It depends. About one third of migraineurs report alcohol is a trigger for their attacks. But the authors of a recent research study believe the connection between alcohol and migraine attacks is overstated. They think consumption of small amounts of alcoholic beverages is okay for people living with migraine disease, whether for enjoyment or cardiovascular benefit.
If you enjoy alcoholic beverages, but worry they might be a migraine trigger for you, your best bet is to keep a diary for a few months. Track everything you eat and drink and track your migraine attacks. By looking back through this data you can often spot patterns or trends in your attacks related to specific triggers. If you notice a particular type of beer, wine or cocktail causes you problems, find a substitute.
Unfortunately, the process of identifying food and drink migraine triggers is an art rather than a science. Triggers are complicated. First, no two migraineurs have the same list of triggers. Second, they are stackable. This means that while one trigger alone may not cause a migraine attack, a few triggers "stacked" on top of each other does (a glass of wine + exertion & not enough sleep, for instance). Finally, the amount of time it takes for a trigger to set in varies greatly. It could be anywhere from hours to days.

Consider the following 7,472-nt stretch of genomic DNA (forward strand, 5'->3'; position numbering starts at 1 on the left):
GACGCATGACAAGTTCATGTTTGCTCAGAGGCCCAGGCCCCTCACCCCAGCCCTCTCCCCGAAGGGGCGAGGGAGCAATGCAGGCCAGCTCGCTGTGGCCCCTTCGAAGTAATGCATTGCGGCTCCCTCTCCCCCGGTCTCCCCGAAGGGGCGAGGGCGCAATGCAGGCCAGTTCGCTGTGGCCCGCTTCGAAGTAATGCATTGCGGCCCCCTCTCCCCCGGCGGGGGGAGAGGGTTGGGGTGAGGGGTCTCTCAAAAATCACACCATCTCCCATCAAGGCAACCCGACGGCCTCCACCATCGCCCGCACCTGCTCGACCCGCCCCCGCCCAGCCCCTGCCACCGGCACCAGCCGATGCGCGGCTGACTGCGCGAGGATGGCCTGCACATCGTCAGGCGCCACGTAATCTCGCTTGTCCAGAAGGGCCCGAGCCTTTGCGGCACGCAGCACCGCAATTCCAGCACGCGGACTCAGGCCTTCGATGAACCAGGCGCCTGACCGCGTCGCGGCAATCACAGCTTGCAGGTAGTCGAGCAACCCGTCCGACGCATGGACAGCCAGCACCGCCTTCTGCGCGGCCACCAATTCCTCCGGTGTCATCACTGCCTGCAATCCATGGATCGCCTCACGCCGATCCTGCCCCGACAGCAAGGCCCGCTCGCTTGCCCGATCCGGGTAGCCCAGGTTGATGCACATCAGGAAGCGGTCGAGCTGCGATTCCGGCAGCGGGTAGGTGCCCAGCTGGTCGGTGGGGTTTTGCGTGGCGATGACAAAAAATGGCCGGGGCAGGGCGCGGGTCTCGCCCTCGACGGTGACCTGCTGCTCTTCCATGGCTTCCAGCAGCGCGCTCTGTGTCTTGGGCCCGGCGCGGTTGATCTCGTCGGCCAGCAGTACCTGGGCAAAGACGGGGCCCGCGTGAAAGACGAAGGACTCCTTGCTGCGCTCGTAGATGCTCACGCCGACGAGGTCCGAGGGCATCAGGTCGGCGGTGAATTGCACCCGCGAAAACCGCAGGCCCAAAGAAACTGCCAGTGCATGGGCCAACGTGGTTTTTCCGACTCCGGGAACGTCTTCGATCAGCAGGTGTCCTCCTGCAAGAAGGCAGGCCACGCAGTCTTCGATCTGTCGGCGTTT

Frequently alcohol-induced migraine attacks will look one of two ways. One, the attack will come on rapidly (from 30 minutes to 3 hours) following consumption of the triggering food or drink. Two, the attack presents itself in hangover form (i.e. the next morning).
In addition to looking for patterns in your consumption, also recognize that some forms of alcohol are more likely to trigger migraine attacks than others. Red wine is a very common trigger.
For more information about keeping a diary and elimination diets, please visit these links:
Migraine & Diet
Are you able to consume alcohol? How often? What limits do you put on yourself?
Alcohol and Migraine: What We Should Tell Patients
Alcohol and Migraine: ACHE
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Content by Diana E. Lee.DISCLAIMER: Nothing on this site constitutes medical or legal advice. I am a patient who is engaged and educated and enjoys sharing my experiences and news about migraines, pain and depression. Please consult your own health care providers for advice on your unique situation.